So, who do you trust – the insider transcribing what he or she is being fed? Of course not – if you know you should take things with a grain of salt, you find some salt.
See Andrew Sullivan:
The best reporters don’t get co-opted, but it is indeed very hard for even the best reporters not to get sucked into some kind of coziness with sources. The truth is: it’s much more fruitful to realize that bloggers and reporters are complementary, not alternatives to one another. Someone needs to do the face-to-face or phone to phone reporting; and good reporting benefits from the kind of outsider scrutiny that Glenn provides. Both are valuable – and hard. But I think we learned from the run-up to the Iraq war that leaving everything to those of us in Washington is a mistake.
There seems to be a new epistemology at work now. And this was emphasized with the recent death of a giant of the previous kind of journalism, Tim Russert, the host of Meet the Press. The coverage of his life and legacy was wall-to-wall in the media, but had “an era is over” feel to it. Maybe he was the last of the old journalists.
See Tim Rutten with his appreciation in the Los Angeles Times:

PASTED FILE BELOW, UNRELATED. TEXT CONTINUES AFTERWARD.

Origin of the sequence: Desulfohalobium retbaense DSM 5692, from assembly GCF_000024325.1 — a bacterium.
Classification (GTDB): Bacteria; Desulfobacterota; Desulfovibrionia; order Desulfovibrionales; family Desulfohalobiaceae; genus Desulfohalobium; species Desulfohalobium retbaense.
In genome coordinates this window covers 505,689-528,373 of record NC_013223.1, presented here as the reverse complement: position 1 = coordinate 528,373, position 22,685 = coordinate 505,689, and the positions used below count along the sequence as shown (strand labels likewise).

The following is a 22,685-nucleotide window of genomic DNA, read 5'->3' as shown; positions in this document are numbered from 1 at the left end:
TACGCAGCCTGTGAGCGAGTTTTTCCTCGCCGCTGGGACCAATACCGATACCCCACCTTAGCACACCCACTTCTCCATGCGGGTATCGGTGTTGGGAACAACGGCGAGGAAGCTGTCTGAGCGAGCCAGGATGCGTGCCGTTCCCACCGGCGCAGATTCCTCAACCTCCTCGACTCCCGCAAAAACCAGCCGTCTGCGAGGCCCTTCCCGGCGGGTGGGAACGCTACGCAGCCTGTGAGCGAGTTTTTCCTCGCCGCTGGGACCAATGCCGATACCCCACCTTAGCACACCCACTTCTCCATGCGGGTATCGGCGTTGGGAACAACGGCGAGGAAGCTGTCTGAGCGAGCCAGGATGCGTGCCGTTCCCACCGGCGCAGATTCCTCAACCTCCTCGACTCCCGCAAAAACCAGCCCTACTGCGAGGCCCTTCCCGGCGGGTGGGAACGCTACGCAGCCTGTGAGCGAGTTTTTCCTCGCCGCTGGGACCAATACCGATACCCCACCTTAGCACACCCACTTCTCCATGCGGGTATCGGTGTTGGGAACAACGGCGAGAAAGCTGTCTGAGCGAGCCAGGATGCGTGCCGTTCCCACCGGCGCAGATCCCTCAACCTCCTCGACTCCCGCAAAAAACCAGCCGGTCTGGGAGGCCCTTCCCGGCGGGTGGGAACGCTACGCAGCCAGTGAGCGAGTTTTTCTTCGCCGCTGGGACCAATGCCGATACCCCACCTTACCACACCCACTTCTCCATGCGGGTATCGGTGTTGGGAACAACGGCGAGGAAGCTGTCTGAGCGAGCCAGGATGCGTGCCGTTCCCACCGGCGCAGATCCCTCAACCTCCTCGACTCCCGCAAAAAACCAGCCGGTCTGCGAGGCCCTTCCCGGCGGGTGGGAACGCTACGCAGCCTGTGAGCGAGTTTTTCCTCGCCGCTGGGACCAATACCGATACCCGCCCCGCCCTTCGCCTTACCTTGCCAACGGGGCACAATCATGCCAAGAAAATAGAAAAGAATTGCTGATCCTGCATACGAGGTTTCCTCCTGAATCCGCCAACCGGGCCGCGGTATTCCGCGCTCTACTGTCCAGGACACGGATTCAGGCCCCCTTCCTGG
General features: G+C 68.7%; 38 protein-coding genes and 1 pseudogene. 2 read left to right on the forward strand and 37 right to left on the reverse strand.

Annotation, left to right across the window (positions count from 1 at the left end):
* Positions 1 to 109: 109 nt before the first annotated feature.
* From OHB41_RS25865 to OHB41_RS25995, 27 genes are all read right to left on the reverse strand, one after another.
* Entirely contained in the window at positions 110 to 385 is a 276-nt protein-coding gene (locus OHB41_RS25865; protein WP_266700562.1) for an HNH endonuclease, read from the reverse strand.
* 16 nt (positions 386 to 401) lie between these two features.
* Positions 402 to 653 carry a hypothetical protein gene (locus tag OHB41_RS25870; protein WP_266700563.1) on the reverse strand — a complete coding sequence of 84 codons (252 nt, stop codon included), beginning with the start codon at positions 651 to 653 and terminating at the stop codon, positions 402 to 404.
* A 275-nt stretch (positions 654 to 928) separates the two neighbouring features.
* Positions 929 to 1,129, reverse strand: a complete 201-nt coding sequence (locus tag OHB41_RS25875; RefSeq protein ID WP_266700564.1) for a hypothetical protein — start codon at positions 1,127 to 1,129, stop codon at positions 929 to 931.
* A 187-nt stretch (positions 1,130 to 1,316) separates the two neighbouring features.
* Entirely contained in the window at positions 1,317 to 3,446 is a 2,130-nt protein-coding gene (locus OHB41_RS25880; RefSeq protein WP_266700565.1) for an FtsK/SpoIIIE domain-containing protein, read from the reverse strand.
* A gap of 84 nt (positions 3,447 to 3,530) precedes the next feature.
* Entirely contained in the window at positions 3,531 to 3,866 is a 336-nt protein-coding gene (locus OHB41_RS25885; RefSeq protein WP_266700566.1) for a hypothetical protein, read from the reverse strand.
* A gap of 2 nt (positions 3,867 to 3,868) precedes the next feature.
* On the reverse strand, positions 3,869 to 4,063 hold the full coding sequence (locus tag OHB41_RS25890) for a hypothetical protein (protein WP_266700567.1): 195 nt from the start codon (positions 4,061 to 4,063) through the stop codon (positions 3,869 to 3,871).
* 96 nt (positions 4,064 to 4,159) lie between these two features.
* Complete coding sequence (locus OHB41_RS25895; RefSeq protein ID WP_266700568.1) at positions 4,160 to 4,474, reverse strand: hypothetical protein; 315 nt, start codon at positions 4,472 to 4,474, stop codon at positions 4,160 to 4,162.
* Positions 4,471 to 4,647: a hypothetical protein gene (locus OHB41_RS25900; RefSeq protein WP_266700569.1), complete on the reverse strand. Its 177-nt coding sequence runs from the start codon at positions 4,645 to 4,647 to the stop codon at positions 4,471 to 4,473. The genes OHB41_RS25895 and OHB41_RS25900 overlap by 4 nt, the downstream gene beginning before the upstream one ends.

Journalism is, at best, a fairly ephemeral trade. Tim Russert is one of those rare journalists who actually leaves a legacy because he was the right man at the right time with the right technique.
There is talk of his intensity and his passion for politics, and with his “Jesuit fondness for dialectic” that made him “able to take the opposite point of view from whatever partisan sat across the table from him and to carry through the interview with complete conviction.” And that worked fine:
In other hands, it was a technique that could – and ultimately did become – coarsely confrontational and mindlessly adversarial. Russert never fell into that sort of mannered trap because he was so essentially likable. He had a passion for politics in part because he was by nature an old-fashioned Irish pol, an instinctual listener with a keen sense that everybody has their interests – a man with the right word in the right ear at the right time.
But the man was, unfortunately, an insider: